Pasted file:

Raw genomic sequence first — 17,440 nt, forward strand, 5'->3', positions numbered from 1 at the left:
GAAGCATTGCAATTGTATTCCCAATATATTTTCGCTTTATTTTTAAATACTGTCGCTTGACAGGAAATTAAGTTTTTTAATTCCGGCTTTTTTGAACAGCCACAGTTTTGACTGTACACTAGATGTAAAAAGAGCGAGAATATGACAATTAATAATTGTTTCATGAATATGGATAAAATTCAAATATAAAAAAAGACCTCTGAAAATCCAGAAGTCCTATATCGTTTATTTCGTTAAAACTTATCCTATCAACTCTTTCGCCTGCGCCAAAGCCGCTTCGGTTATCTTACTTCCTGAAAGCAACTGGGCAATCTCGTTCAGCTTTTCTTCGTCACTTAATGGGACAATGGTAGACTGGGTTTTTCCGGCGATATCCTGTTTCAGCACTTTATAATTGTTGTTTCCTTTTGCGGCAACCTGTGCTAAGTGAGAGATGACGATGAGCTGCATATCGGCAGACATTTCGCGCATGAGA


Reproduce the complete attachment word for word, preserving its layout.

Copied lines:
Raw genomic sequence first — 17,440 nt, forward strand, 5'->3', positions numbered from 1 at the left:
GAAGCATTGCAATTGTATTCCCAATATATTTTCGCTTTATTTTTAAATACTGTCGCTTGACAGGAAATTAAGTTTTTTAATTCCGGCTTTTTTGAACAGCCACAGTTTTGACTGTACACTAGATGTAAAAAGAGCGAGAATATGACAATTAATAATTGTTTCATGAATATGGATAAAATTCAAATATAAAAAAAGACCTCTGAAAATCCAGAAGTCCTATATCGTTTATTTCGTTAAAACTTATCCTATCAACTCTTTCGCCTGCGCCAAAGCCGCTTCGGTTATCTTACTTCCTGAAAGCAACTGGGCAATCTCGTTCAGCTTTTCTTCGTCACTTAATGGGACAATGGTAGACTGGGTTTTTCCGGCGATATCCTGTTTCAGCACTTTATAATTGTTGTTTCCTTTTGCGGCAACCTGTGCTAAGTGAGAGATGACGATGAGCTGCATATCGGCAGACATTTCGCGCATGAGA